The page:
Quebec 194 Recruit Journal Week 06

International Maritime Signal Flag Quebec

Quebec 194 Recruit Journal

Formed: June 6, 2017

Graduates: July 28, 2017


12JUL17 DAY37

The rite of passage for Quebec-194 has been as seemingly intangible as the ocean since we have arrived at TRACEN Cape May. We hear the roars of the waves; we smell the salt and the seaweed. We’ve come to know that the small partition of greenery that separates the base from the beach may as well be a mountain range. We long to be a part of the fleet like we’ve longed to see the beach. We see signs of each all around us, but as recruits, we’re still so far away. Last night Quebec-194 was presented with our colors on the beach. We sweat for them, cried for them, and bled for them as a company. The yellow flag represents how we’ve transitioned from a junior to senior company. The yellow flag represents our Company Commanders. The yellow flag represents the trials Quebec-194 has experienced in the past 06 weeks. When we first got here and had to stand next to one another holding canteens above our heads so tightly that we became drenched in each other’s sweat, we were repulsed by the strangers around us. Now when Quebec-194 has to sweat, we pile in as tightly as we can and we’re motivated by one another because we’re shipmates. When we first got here, we fought and we couldn’t stand one another. Now we have each other’s backs, we help each other out. (We still bicker, but it’s like how siblings fight. Everything resets at reveille.) Quebec-194 is healthy and Quebec-194 is quarantined. We’re all here to stay. (Henry, you’re welcome back… We can make a lil’ quarantine exception for you, Shipmate.)

Before the glory of receiving our flag on the beach under a bright moon, before we huddled around chanting, “QUEBEC!” and the Coast Guard Ethos, before our eyes filled with tears of pride, before we sang cadences and marched alongside glittering fireflies… We sweat. We sweat and we sweat and we sweat. Quebec-194 got really hardcore. Chief Grote was playing Tool, The Pixies, and a variety of metal music that I didn’t recognize. It was FIRE FIRE FIRE after FIRE FIRE FIRE! We were packed on the quarterdeck for what seemed like an hour changing in and out of our operational dress uniform over our gym clothes counting down tight time objectives. AMTC, IS1, and MK2 were picking people off of the wall for special incentive training… Recruits on line against the bulkheads were changing clothes and shoes as quickly as possible. Other recruits were holding mattresses in the middle of the passageway. Some held M-1’s in sniper position or did slow squats until they could hardly stand. It was madness. Chief Grote walked around the tight space with his megaphone yelling and sounding various alarms, Petty Officer Taylor was probably just like “IS IT ME?! IS IT MY FAULT, QUEBEC?!” over and over, while Petty Officer Karnya picked out recruits for a good ol’ fashioned beat down. Then we stood on the flag we were told we didn’t deserve with our canteens overhead for the longest take we’ve had yet. “Are you tired?” was the question our Company Commanders threw around for what seemed like an hour.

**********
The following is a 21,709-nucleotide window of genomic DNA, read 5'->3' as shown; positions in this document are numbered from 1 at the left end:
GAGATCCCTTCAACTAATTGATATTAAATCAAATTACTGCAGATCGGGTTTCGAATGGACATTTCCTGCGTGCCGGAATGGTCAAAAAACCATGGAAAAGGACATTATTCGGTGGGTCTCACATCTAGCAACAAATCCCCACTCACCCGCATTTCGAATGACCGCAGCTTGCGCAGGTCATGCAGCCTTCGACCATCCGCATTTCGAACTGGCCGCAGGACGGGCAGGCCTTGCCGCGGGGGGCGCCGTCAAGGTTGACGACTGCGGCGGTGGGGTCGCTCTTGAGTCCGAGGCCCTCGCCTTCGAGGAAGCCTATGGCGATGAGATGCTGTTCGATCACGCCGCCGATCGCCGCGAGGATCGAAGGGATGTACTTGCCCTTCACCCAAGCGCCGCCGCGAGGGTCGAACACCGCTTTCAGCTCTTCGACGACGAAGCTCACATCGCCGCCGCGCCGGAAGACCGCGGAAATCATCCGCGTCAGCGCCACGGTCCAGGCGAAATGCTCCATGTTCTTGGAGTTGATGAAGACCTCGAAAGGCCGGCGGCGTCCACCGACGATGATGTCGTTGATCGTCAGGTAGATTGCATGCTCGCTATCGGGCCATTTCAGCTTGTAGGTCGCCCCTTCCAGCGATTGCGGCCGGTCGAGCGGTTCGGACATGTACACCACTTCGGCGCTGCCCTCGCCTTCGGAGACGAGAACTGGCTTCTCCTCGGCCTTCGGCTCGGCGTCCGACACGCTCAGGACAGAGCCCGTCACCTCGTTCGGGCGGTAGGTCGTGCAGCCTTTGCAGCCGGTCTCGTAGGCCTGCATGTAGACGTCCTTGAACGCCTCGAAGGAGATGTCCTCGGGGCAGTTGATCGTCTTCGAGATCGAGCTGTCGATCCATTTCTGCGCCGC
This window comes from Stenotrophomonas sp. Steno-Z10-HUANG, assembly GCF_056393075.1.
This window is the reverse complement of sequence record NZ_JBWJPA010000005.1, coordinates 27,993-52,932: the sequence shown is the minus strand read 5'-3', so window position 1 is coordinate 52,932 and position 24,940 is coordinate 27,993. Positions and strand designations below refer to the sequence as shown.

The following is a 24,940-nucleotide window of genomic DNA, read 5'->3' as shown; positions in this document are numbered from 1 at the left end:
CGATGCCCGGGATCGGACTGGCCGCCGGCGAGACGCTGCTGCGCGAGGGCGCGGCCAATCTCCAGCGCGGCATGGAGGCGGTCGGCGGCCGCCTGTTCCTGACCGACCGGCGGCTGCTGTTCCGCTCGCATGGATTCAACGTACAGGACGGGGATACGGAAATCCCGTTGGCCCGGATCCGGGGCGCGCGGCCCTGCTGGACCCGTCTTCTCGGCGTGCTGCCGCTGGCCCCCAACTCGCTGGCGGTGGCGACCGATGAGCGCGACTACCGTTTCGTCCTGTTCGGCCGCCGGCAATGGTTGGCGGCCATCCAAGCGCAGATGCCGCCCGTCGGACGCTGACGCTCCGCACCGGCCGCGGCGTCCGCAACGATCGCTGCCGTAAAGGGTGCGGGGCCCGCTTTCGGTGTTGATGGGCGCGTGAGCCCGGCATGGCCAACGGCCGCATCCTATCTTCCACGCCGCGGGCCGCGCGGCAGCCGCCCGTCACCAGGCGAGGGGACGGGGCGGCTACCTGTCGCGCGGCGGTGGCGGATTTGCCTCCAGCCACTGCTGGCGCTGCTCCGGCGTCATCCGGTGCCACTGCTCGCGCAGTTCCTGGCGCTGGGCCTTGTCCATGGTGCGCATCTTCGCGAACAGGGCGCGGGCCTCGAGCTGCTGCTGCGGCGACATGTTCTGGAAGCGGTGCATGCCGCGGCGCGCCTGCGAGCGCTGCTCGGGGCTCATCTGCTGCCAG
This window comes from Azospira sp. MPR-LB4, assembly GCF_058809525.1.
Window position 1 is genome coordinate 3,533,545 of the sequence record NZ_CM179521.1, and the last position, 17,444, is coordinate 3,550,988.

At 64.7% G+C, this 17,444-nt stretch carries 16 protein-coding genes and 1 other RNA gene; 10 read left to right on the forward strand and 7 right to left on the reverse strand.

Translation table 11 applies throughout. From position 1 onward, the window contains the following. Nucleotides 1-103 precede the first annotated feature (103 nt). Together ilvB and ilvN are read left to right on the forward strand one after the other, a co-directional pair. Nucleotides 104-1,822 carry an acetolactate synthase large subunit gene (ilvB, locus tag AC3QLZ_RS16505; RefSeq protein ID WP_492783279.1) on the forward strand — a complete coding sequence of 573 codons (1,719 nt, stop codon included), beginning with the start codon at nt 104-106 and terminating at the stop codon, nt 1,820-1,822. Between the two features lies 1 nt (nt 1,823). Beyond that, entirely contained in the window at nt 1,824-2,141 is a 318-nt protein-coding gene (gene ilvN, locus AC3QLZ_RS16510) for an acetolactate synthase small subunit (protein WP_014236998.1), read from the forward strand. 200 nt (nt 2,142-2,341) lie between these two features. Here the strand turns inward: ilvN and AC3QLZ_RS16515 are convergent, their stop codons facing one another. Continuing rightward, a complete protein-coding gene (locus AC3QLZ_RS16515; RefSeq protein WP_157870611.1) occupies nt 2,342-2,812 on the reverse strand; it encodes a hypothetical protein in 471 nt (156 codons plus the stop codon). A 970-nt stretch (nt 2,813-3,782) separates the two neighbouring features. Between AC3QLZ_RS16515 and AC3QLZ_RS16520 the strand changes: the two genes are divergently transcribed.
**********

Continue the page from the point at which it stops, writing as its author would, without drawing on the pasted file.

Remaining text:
“Are you tired? Do you think Douglas Munro was tired? Do you think Joshua James was tired?! Do you think our customers care if you’re tired? Are you tired, Quebec? ARE YOU TIRED, QUEBEC?!”

“NO, CHIEF GROTE! NO, PETTY OFFICER TAYLOR! NO, PETTY OFFICER KARNYA!” The company screamed, and then moaned under the weight of our canteens that were getting heavier by the minute.

“GET OUTSIDE RIGHT NOW.” Chief Grote roasted us with one more FIRE FIRE FIRE before we departed—Oceanside. We double timed down the same paths we always take around the regiment until we reached a dusty rock trail that wound into the greenery that has shielded the beach from our sight. We raced the sunset getting to the sand. We were told to find some real estate for FIRE FIRE FIRE! By this point, most of the company was crying. Some people cried because everything hurt, but most of us cried because we were finally by the sea- our future office. When we stood up, Petty Officer Taylor and Petty Officer Karnya were behind us with the yellow Quebec flag. We made it to the ocean and we’re one step closer to making it to the fleet.

“I feel like sangin’. Like Beyonce!” You go, Chief Grote. Our Company Commanders sang us back to OUR HOUSE. #flawless

<3 The Worst Seaman Recruit,



14JUL17 DAY38